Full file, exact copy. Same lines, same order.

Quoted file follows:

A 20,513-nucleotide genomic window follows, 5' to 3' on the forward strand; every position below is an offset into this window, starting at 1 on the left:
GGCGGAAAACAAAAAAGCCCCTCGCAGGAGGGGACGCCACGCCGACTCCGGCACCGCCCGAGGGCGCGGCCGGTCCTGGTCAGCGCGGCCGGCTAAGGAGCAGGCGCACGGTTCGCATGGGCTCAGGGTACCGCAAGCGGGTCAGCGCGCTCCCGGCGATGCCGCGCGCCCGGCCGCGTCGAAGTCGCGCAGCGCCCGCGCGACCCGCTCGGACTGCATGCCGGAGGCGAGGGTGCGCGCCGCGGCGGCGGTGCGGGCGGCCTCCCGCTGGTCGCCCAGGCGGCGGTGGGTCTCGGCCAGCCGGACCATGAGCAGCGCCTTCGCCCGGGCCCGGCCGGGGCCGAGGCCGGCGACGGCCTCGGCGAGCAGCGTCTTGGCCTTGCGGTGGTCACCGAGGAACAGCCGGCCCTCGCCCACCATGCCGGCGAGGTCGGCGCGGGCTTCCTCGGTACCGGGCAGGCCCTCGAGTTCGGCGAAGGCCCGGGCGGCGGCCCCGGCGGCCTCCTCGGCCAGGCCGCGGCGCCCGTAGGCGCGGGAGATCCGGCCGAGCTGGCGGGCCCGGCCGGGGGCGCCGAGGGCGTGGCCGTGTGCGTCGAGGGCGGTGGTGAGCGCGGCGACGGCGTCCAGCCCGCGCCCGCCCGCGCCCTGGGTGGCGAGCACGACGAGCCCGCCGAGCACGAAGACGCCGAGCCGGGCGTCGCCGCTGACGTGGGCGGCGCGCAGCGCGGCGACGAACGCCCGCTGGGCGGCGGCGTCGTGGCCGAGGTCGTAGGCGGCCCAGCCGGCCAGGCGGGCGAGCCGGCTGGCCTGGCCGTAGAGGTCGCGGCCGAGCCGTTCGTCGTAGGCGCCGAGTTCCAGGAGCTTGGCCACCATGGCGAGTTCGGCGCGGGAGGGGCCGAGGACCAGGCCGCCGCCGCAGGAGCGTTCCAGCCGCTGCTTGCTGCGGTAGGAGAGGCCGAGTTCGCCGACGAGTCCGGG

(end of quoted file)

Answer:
A 20,513-nucleotide genomic window follows, 5' to 3' on the forward strand; every position below is an offset into this window, starting at 1 on the left:
GGCGGAAAACAAAAAAGCCCCTCGCAGGAGGGGACGCCACGCCGACTCCGGCACCGCCCGAGGGCGCGGCCGGTCCTGGTCAGCGCGGCCGGCTAAGGAGCAGGCGCACGGTTCGCATGGGCTCAGGGTACCGCAAGCGGGTCAGCGCGCTCCCGGCGATGCCGCGCGCCCGGCCGCGTCGAAGTCGCGCAGCGCCCGCGCGACCCGCTCGGACTGCATGCCGGAGGCGAGGGTGCGCGCCGCGGCGGCGGTGCGGGCGGCCTCCCGCTGGTCGCCCAGGCGGCGGTGGGTCTCGGCCAGCCGGACCATGAGCAGCGCCTTCGCCCGGGCCCGGCCGGGGCCGAGGCCGGCGACGGCCTCGGCGAGCAGCGTCTTGGCCTTGCGGTGGTCACCGAGGAACAGCCGGCCCTCGCCCACCATGCCGGCGAGGTCGGCGCGGGCTTCCTCGGTACCGGGCAGGCCCTCGAGTTCGGCGAAGGCCCGGGCGGCGGCCCCGGCGGCCTCCTCGGCCAGGCCGCGGCGCCCGTAGGCGCGGGAGATCCGGCCGAGCTGGCGGGCCCGGCCGGGGGCGCCGAGGGCGTGGCCGTGTGCGTCGAGGGCGGTGGTGAGCGCGGCGACGGCGTCCAGCCCGCGCCCGCCCGCGCCCTGGGTGGCGAGCACGACGAGCCCGCCGAGCACGAAGACGCCGAGCCGGGCGTCGCCGCTGACGTGGGCGGCGCGCAGCGCGGCGACGAACGCCCGCTGGGCGGCGGCGTCGTGGCCGAGGTCGTAGGCGGCCCAGCCGGCCAGGCGGGCGAGCCGGCTGGCCTGGCCGTAGAGGTCGCGGCCGAGCCGTTCGTCGTAGGCGCCGAGTTCCAGGAGCTTGGCCACCATGGCGAGTTCGGCGCGGGAGGGGCCGAGGACCAGGCCGCCGCCGCAGGAGCGTTCCAGCCGCTGCTTGCTGCGGTAGGAGAGGCCGAGTTCGCCGACGAGTCCGGG